Chysis is a small genus of about 7 to 10 epiphytes native to Latin America.

The deciduous plants have elongated, pendulous and fat cigar-shaped pseudo bulbs that are very similar to those of Catasetums. In the wild, they grow from the lateral branches of trees.

The new growth (shoots), appear from mid spring to early summer, followed by the inflorescence which emerges from the new shoots when these are halfway grown.

The flowers are showy, bright and waxy in appearance, are fragrant (have a pleasant perfume) and can last for up to 4 weeks.

Chysis species are preferably planted in hanging baskets and are rarely mounted on fern or cork slabs, simply because it has been observed that mounted specimens remain smaller in size, unlike the specimens planted in hanging baskets that can grow out of control.

The plants require warm night temperatures, above 13°C and good humidity and need protection from the sun (must be kept out of direct sunlight) and temperatures above 30°C.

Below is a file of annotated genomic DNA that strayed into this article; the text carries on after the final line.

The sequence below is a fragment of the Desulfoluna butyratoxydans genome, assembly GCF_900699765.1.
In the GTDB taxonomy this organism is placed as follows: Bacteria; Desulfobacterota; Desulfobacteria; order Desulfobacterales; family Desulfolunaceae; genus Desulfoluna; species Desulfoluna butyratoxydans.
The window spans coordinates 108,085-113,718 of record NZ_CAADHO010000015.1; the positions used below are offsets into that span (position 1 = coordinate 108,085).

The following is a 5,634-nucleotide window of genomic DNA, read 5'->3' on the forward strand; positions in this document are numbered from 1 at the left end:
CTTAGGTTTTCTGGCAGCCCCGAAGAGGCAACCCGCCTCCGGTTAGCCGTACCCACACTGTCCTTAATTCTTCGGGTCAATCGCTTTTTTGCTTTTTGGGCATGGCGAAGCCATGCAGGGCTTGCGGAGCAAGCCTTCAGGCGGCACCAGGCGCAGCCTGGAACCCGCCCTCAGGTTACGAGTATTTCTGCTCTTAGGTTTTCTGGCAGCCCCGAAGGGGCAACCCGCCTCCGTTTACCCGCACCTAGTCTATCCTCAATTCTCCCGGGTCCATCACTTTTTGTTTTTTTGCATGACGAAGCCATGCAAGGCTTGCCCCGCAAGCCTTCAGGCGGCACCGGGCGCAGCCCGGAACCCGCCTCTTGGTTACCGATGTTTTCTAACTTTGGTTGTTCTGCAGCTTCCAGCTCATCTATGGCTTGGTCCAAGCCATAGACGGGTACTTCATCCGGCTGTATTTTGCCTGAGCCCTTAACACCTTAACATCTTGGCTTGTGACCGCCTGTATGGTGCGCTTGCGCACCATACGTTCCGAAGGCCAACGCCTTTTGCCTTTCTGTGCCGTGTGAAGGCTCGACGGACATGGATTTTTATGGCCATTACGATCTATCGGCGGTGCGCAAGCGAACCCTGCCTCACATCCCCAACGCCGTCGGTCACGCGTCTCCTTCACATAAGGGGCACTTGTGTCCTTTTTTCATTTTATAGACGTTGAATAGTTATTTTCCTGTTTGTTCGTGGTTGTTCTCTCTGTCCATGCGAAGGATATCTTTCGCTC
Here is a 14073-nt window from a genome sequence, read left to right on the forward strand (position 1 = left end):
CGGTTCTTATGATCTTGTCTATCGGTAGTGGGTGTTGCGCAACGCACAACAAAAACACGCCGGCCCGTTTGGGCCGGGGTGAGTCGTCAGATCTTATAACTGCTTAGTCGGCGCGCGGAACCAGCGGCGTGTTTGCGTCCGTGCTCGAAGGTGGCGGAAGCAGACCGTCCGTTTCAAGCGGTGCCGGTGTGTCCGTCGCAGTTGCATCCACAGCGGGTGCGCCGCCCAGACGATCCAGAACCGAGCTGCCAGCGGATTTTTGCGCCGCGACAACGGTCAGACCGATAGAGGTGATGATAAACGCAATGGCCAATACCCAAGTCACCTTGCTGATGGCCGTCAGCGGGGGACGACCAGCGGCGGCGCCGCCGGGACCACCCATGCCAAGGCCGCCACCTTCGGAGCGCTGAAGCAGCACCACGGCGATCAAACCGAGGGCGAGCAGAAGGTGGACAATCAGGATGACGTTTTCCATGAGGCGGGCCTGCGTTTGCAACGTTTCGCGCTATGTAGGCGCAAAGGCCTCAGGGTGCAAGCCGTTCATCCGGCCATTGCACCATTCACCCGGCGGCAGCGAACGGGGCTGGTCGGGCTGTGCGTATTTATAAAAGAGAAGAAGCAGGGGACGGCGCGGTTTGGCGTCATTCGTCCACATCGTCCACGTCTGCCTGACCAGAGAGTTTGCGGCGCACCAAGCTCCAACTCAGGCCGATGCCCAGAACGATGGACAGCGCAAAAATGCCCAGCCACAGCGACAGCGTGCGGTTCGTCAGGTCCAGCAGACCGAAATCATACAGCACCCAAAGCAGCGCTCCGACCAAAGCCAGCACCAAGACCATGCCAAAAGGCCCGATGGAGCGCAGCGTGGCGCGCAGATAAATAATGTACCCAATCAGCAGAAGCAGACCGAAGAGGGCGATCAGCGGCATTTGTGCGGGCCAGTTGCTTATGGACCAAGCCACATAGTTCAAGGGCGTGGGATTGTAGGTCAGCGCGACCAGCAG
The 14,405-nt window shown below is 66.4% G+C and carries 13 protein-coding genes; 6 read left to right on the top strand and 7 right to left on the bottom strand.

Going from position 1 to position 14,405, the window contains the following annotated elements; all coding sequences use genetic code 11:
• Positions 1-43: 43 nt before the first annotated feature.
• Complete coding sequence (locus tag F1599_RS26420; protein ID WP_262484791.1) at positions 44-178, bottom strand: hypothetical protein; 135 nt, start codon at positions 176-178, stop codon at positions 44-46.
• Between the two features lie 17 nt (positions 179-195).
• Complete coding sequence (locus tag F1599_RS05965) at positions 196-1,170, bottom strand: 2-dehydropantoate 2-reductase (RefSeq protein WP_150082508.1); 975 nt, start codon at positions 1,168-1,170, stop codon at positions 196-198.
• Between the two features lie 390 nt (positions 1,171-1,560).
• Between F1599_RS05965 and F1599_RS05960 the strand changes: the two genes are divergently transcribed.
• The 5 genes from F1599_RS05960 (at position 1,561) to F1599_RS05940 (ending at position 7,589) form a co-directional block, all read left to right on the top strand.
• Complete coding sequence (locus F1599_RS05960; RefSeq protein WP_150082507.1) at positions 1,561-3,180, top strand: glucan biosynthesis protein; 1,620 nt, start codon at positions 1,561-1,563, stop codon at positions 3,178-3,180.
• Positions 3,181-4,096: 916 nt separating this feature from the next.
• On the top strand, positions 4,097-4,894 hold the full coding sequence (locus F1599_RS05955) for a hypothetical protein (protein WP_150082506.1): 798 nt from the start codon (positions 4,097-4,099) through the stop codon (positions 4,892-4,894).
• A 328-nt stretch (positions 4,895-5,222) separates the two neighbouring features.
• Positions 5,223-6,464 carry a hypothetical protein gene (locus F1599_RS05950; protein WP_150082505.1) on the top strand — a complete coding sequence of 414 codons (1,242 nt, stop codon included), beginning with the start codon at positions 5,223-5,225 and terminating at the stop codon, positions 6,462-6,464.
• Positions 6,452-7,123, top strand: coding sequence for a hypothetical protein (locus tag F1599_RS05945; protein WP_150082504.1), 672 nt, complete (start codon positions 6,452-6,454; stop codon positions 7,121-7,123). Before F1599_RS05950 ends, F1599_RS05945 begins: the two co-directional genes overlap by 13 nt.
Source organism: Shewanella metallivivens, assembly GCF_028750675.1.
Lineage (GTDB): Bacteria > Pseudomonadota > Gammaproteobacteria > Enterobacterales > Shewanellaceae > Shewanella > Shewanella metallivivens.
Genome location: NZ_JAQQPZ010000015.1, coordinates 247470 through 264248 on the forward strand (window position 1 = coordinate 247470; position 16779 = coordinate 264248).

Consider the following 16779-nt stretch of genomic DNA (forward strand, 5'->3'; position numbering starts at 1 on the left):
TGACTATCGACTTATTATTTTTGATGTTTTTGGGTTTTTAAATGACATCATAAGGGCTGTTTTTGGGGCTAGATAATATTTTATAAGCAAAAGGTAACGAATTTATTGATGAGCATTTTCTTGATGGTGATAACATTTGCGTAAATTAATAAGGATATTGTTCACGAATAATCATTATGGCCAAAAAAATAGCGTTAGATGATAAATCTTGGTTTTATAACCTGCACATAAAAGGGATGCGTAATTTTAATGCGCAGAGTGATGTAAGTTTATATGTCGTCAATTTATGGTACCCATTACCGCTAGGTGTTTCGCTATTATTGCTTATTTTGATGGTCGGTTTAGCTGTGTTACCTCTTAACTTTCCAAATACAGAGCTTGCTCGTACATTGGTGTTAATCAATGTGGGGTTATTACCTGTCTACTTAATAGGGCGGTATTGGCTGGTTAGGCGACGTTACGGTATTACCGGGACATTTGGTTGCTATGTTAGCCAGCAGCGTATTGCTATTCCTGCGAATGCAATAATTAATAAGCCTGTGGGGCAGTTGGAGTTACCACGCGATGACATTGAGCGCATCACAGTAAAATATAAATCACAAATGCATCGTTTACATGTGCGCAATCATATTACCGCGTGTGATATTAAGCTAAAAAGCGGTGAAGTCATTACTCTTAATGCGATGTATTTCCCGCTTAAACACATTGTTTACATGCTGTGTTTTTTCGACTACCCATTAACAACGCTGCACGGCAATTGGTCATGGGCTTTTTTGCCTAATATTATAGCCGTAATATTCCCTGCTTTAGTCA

The roots grow faster after flowering.

Theoretically, the leaves will fall in autumn and the plant will sleep.

During the dormant dry resting period, overnight temperatures should be kept around 13°C and day temperatures should by just a few degrees higher.

Watering must be kept to a minimum, and misting on a regular base is sufficient to keep the pseudobulbs alive and prevent them from shrivelling. My personal observation is that not all plants loose their leaves and go dormant.

Restart watering and fertilizing when the new shoots appear.

It is always wise to read as much as you can and improve your knowledge, before you buy any plants.